the plea agreement, it was up to the DA's sole discretion to determine
Lopez's compliance; and (4) the oral agreement need not have been in
writing because it was within the parameters outlined in the written plea
A panel of the New York State Supreme Court, Appellate Division (the
"Appellate Division"), rejected Lopez's appeal in a short memorandum
order. See People v. Lopez, 735 N.Y.S.2d 781 (App. Div. 1st Dep't 2002).
The panel held that the issue of whether an evidentiary hearing was
necessary "was not preserved for appellate review since defendant neither
requested such a hearing nor moved to withdraw his plea of guilty." Id.
Alternatively, the panel held that "the record . . . fully supports the
[trial] court's finding that defendant violated the terms of the
agreement." Id. Moreover, the panel concluded that "the cooperation
agreement clearly provided that it was up to the People to determine
cooperation was satisfactory" and that: "there was no improper
modification of the [plea] agreement." Id. The New York Court: of Appeals
denied Lopez's petition for leave to review the decision. See People v.
Lopez, 769 N.E.2d 363 (N.Y. 2002) (Table). Lopez then timely brought the
present habeas petition.
II. STANDARD OF REVIEW FOR A HABEAS PETITION
Generally, a petitioner is entitled to habeas relief if he can show he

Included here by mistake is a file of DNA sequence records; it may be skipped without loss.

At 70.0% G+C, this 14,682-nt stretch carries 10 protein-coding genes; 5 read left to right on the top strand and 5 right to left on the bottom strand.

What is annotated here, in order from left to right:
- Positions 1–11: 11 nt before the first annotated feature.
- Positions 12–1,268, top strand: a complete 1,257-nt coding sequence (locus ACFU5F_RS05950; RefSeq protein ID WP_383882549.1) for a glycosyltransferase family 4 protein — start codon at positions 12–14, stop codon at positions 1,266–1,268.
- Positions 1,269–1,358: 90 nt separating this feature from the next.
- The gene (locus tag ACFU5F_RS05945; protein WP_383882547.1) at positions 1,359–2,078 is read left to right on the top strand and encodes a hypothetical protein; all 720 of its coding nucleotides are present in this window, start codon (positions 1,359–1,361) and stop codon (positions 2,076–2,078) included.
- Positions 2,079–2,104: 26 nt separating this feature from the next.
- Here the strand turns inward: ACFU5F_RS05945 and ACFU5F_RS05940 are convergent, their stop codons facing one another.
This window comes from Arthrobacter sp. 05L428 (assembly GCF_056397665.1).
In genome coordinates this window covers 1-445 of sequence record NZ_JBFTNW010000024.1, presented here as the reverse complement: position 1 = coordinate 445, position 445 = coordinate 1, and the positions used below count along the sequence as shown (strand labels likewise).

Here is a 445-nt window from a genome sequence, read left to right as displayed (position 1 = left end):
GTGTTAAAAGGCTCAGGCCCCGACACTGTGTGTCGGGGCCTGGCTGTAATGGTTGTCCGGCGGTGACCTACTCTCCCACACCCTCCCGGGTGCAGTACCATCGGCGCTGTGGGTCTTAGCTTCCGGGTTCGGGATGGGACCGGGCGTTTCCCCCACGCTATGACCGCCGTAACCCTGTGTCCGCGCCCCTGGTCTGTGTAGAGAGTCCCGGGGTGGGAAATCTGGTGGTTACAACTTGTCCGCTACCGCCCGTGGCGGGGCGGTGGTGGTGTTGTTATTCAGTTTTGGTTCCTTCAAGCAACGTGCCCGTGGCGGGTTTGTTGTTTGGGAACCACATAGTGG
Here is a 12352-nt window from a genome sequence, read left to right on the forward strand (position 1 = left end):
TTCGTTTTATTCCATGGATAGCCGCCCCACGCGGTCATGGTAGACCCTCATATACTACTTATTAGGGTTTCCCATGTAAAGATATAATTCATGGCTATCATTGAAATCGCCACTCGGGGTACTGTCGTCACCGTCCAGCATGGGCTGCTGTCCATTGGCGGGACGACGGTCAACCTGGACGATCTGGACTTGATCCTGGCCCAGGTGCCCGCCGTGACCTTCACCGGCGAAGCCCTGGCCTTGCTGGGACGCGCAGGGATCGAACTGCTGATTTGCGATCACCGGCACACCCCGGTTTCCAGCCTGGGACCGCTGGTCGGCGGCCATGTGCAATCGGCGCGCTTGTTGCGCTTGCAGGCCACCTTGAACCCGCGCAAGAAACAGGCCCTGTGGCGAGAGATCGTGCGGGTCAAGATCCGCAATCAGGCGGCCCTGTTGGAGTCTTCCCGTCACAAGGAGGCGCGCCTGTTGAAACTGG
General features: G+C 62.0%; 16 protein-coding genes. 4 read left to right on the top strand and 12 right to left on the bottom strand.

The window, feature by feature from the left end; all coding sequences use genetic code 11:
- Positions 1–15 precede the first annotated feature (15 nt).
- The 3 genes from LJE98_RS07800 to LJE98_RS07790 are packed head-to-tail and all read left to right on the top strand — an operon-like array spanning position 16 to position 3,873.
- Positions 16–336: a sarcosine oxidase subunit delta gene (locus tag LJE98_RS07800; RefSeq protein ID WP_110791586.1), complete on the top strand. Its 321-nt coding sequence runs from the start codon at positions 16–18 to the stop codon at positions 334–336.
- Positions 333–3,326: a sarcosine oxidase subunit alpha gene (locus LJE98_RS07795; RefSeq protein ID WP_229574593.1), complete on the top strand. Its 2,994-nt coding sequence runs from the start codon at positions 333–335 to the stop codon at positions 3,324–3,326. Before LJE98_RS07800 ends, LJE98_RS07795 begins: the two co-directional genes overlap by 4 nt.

is in custody in violation of the United States Constitution or federal
law. See 28 U.S.C. § 2254 (a). The purpose of federal habeas review
of state court convictions is to "assure that when a person is detained
unlawfully or in violation of his constitutional rights he will be
afforded an independent determination by a federal court of the legality
of his detention, even though the issue may already have been decided on
the merits by a state tribunal." United States ex rel. Radich v. Criminal
Court of New York, 459 F.2d 745, 748 (2d Cir. 1972).
The petitioner must demonstrate that he is in custody because of a
state court decision which was either (1) "contrary to, or involved an
unreasonable application of, clearly established Federal law, as
determined by the Supreme Court of the United States" or (2) "resulted in
a decision that was based on an unreasonable determination of the facts
in light of the evidence presented in the State court proceeding."
28 U.S.C. § 2254(d); see Williams v. Taylor, 529 U.S. 362, 404-05
On habeas review, a "determination of a factual issue made by a State
court shall be presumed to be correct," and the petitioner carries "the
burden of rebutting the presumption of correctness by ...